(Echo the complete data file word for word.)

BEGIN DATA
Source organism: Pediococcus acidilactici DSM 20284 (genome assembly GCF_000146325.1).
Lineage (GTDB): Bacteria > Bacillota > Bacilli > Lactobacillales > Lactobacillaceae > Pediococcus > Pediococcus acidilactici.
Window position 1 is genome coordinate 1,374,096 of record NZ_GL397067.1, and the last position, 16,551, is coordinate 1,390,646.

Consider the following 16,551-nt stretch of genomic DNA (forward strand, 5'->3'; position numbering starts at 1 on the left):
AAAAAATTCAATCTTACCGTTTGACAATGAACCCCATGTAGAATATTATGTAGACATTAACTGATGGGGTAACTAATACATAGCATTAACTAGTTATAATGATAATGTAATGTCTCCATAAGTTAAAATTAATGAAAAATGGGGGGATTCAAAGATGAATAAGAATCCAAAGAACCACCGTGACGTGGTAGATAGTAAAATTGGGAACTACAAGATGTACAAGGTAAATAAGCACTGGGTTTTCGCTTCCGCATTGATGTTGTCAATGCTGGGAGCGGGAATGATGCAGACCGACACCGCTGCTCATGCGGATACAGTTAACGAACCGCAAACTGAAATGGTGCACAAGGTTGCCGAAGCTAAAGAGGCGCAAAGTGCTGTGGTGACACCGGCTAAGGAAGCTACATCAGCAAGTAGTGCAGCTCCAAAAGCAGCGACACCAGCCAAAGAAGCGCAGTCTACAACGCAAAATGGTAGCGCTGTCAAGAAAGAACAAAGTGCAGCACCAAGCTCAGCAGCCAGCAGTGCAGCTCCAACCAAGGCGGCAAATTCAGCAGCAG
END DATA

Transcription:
Source organism: Pediococcus acidilactici DSM 20284 (genome assembly GCF_000146325.1).
Lineage (GTDB): Bacteria > Bacillota > Bacilli > Lactobacillales > Lactobacillaceae > Pediococcus > Pediococcus acidilactici.
Window position 1 is genome coordinate 1,374,096 of record NZ_GL397067.1, and the last position, 16,551, is coordinate 1,390,646.

Consider the following 16,551-nt stretch of genomic DNA (forward strand, 5'->3'; position numbering starts at 1 on the left):
AAAAAATTCAATCTTACCGTTTGACAATGAACCCCATGTAGAATATTATGTAGACATTAACTGATGGGGTAACTAATACATAGCATTAACTAGTTATAATGATAATGTAATGTCTCCATAAGTTAAAATTAATGAAAAATGGGGGGATTCAAAGATGAATAAGAATCCAAAGAACCACCGTGACGTGGTAGATAGTAAAATTGGGAACTACAAGATGTACAAGGTAAATAAGCACTGGGTTTTCGCTTCCGCATTGATGTTGTCAATGCTGGGAGCGGGAATGATGCAGACCGACACCGCTGCTCATGCGGATACAGTTAACGAACCGCAAACTGAAATGGTGCACAAGGTTGCCGAAGCTAAAGAGGCGCAAAGTGCTGTGGTGACACCGGCTAAGGAAGCTACATCAGCAAGTAGTGCAGCTCCAAAAGCAGCGACACCAGCCAAAGAAGCGCAGTCTACAACGCAAAATGGTAGCGCTGTCAAGAAAGAACAAAGTGCAGCACCAAGCTCAGCAGCCAGCAGTGCAGCTCCAACCAAGGCGGCAAATTCAGCAGCAG